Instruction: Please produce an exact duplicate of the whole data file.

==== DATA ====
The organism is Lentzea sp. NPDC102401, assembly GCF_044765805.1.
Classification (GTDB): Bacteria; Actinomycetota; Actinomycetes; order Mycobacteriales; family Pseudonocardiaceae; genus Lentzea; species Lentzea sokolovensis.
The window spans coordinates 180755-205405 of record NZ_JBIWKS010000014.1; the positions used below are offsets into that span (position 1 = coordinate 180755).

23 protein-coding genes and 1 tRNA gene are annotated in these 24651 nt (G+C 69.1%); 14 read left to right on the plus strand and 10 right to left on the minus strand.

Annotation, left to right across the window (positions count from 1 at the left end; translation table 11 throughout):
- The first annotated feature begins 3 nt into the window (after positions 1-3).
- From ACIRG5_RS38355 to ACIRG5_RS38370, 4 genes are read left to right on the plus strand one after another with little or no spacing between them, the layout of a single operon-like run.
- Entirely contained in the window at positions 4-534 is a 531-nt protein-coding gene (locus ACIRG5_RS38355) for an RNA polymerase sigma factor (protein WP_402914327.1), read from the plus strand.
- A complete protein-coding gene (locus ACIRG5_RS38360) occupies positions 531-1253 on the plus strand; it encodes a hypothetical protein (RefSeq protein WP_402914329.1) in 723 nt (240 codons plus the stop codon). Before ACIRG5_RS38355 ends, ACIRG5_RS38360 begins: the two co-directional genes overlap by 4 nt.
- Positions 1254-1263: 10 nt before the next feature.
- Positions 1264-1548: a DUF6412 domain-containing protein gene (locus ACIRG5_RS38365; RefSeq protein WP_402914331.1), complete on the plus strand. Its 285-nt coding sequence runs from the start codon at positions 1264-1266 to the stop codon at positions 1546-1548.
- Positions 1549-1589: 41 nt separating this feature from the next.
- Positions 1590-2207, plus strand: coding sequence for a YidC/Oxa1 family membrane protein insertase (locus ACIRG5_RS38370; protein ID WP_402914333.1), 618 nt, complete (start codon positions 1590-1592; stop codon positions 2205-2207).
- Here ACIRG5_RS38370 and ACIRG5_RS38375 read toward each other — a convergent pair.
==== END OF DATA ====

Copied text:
The organism is Lentzea sp. NPDC102401, assembly GCF_044765805.1.
Classification (GTDB): Bacteria; Actinomycetota; Actinomycetes; order Mycobacteriales; family Pseudonocardiaceae; genus Lentzea; species Lentzea sokolovensis.
The window spans coordinates 180755-205405 of record NZ_JBIWKS010000014.1; the positions used below are offsets into that span (position 1 = coordinate 180755).

23 protein-coding genes and 1 tRNA gene are annotated in these 24651 nt (G+C 69.1%); 14 read left to right on the plus strand and 10 right to left on the minus strand.

Annotation, left to right across the window (positions count from 1 at the left end; translation table 11 throughout):
- The first annotated feature begins 3 nt into the window (after positions 1-3).
- From ACIRG5_RS38355 to ACIRG5_RS38370, 4 genes are read left to right on the plus strand one after another with little or no spacing between them, the layout of a single operon-like run.
- Entirely contained in the window at positions 4-534 is a 531-nt protein-coding gene (locus ACIRG5_RS38355) for an RNA polymerase sigma factor (protein WP_402914327.1), read from the plus strand.
- A complete protein-coding gene (locus ACIRG5_RS38360) occupies positions 531-1253 on the plus strand; it encodes a hypothetical protein (RefSeq protein WP_402914329.1) in 723 nt (240 codons plus the stop codon). Before ACIRG5_RS38355 ends, ACIRG5_RS38360 begins: the two co-directional genes overlap by 4 nt.
- Positions 1254-1263: 10 nt before the next feature.
- Positions 1264-1548: a DUF6412 domain-containing protein gene (locus ACIRG5_RS38365; RefSeq protein WP_402914331.1), complete on the plus strand. Its 285-nt coding sequence runs from the start codon at positions 1264-1266 to the stop codon at positions 1546-1548.
- Positions 1549-1589: 41 nt separating this feature from the next.
- Positions 1590-2207, plus strand: coding sequence for a YidC/Oxa1 family membrane protein insertase (locus ACIRG5_RS38370; protein ID WP_402914333.1), 618 nt, complete (start codon positions 1590-1592; stop codon positions 2205-2207).
- Here ACIRG5_RS38370 and ACIRG5_RS38375 read toward each other — a convergent pair.